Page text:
I had to find a better solution than waving my arms every 5 min or so to keep the lights on.

I found out Current Cost do IAMs or Individual Appliance Monitors. They look like this (I ended up with a European version with a couple of adapters to get it to work here in the UK):

Current Cost IAM

Current Cost IAM

Since my Current Cost Classic monitor did not support this, I bought a 2nd hand one that does from eBay: the EnviR:

Current Cost EnviR

Current Cost EnviR

The neat result is that the IAM, although not natively supported by DomotiGa (at the time of writing), is actually correctly detected since Current Cost use the same format on the serial port 🙂

It was then very simple to add an event in DomotiGa to check IF there is no motion detected on the PIR AND the power consumption of the TV is less than 20 watts (the TV uses about 12-14watts in standby), THEN I switch the light off.

SmartVISU - TV Monitor

SmartVISU – TV Monitor (screenshot from mobile interface)

For the record, the Current Cost returns a string, not a number, in the format ‘00000‘, so in DomotiGa I had to convert this to a number for my IF statement:

 

Charts

I’ve been collecting data from my different sensors:

  • Power consumption & kitchen room temperature from CurrentCost
  • Outdoor temperature & humidity via a DHT22 sensor connected to my Raspberry Pi
  • Server hard drive temperature via HDDTemp

Logging data is good but if you can’t look at it what’s the point?

I’ve therefore implemented charts on my SmartVISU page. This is achieved by using the adapted DomotiCharts script off the original Highcharts plugin.

The result is a nice chart that integrates really well with the look and feel of SmartVISU:

Temperature chart

Temperature chart

SmartVISU

With the recent additions of the RFXtrx, the LightWaveRF switches, the HomeEasy Remote Controlled sockets and the CurrentCost energy monitor, I have updated SmartVISU to take full advantage of these devices.

I’ve also updated the original template to use “my own” weather satellite images (as opposed to the original German ones):

And I’ve added a quick link to view my CCTV Camera feeds in real time.

To see the end result, click on the below pictures.

SmartVISU Control Center (Jan 2015)

SmartVISU Control Center (Jan 2015)

SmartVISU Weather Center

SmartVISU Weather Center

SmartVISU CCTV Stream

SmartVISU CCTV Stream

LightWaveRF Switches

OK I can make the buzzer beep if I forget the lights at night (see code from this post).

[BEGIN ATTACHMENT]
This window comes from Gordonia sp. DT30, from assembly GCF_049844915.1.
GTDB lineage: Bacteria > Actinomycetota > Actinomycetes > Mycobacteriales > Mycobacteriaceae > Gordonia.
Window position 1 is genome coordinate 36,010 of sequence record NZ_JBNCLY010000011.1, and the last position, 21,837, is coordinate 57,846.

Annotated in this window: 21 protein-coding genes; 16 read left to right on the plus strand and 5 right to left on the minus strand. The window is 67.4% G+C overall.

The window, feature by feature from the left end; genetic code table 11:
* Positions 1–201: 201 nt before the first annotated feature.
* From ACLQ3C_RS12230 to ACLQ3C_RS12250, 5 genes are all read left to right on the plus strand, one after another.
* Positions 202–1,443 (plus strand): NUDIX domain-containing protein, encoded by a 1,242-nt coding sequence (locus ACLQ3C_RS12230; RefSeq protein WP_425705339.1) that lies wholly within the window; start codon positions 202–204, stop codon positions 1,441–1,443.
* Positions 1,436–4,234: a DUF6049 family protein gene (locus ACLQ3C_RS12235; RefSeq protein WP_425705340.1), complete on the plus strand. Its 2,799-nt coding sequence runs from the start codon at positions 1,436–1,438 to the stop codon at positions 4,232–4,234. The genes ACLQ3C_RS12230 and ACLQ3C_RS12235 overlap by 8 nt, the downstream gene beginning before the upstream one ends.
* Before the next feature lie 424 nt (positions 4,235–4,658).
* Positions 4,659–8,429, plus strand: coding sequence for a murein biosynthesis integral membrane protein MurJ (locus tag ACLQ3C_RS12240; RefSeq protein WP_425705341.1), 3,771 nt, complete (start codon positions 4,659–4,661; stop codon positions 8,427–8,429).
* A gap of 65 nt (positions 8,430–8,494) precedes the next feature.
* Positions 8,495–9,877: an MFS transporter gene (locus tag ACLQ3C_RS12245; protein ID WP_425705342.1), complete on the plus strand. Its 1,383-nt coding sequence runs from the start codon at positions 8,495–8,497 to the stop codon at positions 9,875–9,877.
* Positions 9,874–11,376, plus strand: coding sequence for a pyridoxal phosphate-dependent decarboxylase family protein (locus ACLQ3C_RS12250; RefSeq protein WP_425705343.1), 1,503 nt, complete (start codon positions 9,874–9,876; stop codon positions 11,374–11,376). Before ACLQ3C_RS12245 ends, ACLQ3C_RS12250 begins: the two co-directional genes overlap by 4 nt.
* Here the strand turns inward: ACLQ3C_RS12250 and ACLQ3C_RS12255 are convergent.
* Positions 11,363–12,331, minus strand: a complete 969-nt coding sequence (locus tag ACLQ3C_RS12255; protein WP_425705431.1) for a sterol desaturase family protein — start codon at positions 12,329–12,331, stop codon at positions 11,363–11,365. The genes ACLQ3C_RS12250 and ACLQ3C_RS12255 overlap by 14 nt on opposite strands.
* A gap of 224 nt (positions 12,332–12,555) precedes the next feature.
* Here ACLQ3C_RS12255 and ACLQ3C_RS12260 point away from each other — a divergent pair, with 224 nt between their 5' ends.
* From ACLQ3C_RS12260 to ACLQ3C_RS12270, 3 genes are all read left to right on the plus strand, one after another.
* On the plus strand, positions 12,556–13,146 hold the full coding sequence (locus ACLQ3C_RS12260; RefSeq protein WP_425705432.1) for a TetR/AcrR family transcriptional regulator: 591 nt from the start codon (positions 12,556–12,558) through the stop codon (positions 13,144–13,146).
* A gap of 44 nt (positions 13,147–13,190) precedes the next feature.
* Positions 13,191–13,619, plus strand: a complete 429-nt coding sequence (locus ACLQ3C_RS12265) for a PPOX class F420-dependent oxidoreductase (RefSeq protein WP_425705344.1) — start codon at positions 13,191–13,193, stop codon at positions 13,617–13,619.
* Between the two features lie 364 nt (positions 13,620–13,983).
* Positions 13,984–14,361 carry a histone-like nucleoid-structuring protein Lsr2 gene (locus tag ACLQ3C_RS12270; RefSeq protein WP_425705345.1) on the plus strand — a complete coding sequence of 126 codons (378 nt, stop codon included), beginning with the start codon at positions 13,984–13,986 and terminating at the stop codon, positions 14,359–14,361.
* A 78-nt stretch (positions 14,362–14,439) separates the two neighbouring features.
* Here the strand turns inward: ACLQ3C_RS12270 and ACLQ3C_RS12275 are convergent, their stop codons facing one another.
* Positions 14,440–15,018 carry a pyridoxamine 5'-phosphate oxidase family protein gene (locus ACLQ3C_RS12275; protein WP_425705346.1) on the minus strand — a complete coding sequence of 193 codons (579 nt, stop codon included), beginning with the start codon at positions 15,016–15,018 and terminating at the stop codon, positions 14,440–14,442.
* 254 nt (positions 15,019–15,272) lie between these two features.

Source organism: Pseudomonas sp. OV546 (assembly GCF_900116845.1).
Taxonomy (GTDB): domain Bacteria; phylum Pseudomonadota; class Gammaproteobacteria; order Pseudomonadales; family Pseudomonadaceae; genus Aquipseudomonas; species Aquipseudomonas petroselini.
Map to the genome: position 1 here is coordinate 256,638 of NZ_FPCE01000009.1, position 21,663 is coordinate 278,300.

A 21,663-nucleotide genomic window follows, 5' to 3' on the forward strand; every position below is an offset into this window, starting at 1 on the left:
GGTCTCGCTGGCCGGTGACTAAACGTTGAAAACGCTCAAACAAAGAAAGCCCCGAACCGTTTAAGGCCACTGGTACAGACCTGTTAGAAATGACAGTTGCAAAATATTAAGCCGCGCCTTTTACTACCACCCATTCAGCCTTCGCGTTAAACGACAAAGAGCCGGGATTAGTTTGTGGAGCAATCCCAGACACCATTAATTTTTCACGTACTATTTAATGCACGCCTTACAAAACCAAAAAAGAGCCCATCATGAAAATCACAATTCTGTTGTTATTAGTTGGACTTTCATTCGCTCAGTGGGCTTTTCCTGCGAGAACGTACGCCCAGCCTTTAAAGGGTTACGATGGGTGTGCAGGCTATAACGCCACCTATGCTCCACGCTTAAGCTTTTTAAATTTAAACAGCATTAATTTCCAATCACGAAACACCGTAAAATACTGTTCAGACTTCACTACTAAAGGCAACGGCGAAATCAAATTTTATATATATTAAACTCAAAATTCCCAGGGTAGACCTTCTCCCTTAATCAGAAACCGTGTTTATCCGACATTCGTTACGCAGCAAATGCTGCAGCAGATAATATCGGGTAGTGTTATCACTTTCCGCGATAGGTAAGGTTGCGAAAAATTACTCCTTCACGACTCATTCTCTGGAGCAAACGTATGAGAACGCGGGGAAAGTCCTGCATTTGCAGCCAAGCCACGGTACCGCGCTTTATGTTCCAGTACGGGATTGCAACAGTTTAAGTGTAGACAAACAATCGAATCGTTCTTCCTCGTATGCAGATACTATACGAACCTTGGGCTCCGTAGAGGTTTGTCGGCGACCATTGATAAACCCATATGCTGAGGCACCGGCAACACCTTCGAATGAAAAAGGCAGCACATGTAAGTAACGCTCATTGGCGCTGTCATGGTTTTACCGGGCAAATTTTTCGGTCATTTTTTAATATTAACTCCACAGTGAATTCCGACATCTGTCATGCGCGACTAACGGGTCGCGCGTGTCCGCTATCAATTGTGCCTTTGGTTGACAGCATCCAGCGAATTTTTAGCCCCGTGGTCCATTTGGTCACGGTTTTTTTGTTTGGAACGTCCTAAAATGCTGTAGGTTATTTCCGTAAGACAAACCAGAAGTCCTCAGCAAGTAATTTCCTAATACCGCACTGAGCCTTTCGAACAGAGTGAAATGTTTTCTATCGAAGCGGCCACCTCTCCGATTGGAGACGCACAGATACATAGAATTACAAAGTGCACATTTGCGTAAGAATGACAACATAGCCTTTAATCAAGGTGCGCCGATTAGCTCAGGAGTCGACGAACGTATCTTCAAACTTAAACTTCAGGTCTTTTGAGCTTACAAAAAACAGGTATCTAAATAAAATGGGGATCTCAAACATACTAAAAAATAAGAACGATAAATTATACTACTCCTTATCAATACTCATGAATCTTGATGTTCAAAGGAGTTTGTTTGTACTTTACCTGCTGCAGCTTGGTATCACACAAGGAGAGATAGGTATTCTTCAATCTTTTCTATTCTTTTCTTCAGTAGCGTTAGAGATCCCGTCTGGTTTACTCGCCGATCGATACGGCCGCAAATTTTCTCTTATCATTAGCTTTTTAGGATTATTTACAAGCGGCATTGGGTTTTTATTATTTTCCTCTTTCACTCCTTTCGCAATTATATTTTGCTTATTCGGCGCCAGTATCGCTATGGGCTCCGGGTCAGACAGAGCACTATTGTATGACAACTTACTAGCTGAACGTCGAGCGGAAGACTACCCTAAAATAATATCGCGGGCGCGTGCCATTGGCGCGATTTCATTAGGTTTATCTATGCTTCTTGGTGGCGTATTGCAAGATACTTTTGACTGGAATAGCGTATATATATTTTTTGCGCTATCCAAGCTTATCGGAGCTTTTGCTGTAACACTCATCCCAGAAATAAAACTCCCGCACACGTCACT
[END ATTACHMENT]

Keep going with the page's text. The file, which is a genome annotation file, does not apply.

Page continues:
But that’s a little bit reactive, and still requires me to “move” and manually switch the light off. What would be better would be to switch the lights off altogether without requiring me to lift a finger.

This is where LightWaveRF comes into play. Not only they look really sleek, they fit in a standard connection box and are relatively cheap (when comparing with other standards).

I therefore bought a couple: 1 x 1 gang for the living room, 1 x 2 gang for the kitchen:

LightWaveRF 1 Gang Switch

LightWaveRF 1 Gang Switch

LightWaveRF 2 Gang Switch

LightWaveRF 2 Gang Switch

The way I chose to control them is to pair them with an RFXtrx transceiver via DomotiGa (see this post for more info).

I’ve still got to install the kitchen switch, but for now, I can control the living room lights from anywhere in the world !

LightWaveRF Switch via SmartVISU

LightWaveRF Switch via SmartVISU

I’ve also got some dimmable LEDs, but it turns out I can only dim them down to 50% instead of 0% (not much difference to be honest) so I might be looking for better ones soon. Watch this space 🙂

CurrentCost Energy Monitor

I received a free energy monitor a few years ago.

CurrentCost Classic

CurrentCost Classic

At the time I did notice the socket underneath, but never got round to getting a cable and software to take full advantage of its use.

After the initial novelty (seeing on a screen how much energy I was using), I ended up putting it in a cupboard.

However since I started using DomotiGa for my home automation setup, and since it appeared to be supported, I started to think about it again. I eventually sourced a cable (HERE)

CurrentCost USB Cable

CurrentCost USB Cable

The setup with DomotiGa was fairly painless: after enabling the CurrentCost energy monitor option and selecting the correct ttyUSB, the data was captured, namely current consumption, max consumption and temperature.

I added this straight away to my SmartVISU page 🙂 :

CurrentCost data in SmartVISU

CurrentCost data in SmartVISU